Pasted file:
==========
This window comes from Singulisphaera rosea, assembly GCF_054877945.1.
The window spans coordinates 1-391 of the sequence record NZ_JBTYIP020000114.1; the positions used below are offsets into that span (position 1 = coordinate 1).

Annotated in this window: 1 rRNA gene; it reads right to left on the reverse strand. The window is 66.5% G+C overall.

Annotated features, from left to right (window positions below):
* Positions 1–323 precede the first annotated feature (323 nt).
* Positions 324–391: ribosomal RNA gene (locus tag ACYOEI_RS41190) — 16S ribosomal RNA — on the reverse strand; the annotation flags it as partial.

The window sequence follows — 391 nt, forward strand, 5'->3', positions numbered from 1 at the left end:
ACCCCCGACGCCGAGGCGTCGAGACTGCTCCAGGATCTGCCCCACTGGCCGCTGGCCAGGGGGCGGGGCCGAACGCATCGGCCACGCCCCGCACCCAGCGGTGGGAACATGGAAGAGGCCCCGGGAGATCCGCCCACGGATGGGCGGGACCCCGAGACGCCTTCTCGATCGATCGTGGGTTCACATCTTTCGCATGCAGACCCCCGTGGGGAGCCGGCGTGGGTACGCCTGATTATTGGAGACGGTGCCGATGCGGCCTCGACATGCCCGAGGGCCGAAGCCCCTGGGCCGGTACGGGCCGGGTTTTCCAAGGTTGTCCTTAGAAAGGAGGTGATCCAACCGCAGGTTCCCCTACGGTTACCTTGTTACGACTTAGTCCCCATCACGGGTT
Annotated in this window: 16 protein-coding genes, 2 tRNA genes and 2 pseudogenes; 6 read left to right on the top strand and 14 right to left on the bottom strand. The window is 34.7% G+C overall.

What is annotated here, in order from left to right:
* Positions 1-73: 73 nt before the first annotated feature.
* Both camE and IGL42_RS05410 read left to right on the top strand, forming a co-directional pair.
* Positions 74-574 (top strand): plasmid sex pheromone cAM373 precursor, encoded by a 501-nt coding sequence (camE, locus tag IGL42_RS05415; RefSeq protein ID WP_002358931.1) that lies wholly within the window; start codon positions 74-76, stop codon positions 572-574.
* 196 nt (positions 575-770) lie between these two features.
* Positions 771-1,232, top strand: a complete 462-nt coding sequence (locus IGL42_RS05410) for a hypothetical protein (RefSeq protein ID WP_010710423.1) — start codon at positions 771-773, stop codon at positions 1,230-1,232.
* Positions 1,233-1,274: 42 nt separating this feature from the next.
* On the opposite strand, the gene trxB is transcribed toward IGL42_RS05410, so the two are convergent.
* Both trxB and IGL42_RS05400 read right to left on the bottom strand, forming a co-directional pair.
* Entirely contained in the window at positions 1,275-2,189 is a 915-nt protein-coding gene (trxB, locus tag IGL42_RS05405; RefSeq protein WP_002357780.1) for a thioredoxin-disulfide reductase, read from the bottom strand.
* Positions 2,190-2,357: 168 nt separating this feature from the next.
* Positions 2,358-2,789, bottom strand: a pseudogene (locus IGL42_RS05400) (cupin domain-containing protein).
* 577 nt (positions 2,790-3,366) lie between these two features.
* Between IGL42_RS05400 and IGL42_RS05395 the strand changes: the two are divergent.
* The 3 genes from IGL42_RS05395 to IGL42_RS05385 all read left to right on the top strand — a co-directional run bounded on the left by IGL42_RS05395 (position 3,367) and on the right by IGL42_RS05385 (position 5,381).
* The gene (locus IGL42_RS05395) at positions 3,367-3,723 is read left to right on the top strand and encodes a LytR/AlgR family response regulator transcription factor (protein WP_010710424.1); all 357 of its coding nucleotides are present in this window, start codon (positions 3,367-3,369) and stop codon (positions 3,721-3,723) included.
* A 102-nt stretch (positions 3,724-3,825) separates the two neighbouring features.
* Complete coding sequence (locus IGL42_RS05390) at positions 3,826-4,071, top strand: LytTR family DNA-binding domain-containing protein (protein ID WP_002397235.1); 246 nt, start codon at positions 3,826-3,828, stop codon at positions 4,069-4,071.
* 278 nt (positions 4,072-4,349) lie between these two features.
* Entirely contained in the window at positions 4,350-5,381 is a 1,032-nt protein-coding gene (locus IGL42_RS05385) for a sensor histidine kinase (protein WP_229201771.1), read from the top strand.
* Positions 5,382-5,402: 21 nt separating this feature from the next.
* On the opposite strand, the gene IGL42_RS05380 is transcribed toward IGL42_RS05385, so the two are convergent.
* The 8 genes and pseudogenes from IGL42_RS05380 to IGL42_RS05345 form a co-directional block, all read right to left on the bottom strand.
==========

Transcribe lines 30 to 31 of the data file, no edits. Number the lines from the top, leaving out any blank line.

* Positions 5,382-5,402: 21 nt separating this feature from the next.
* On the opposite strand, the gene IGL42_RS05380 is transcribed toward IGL42_RS05385, so the two are convergent.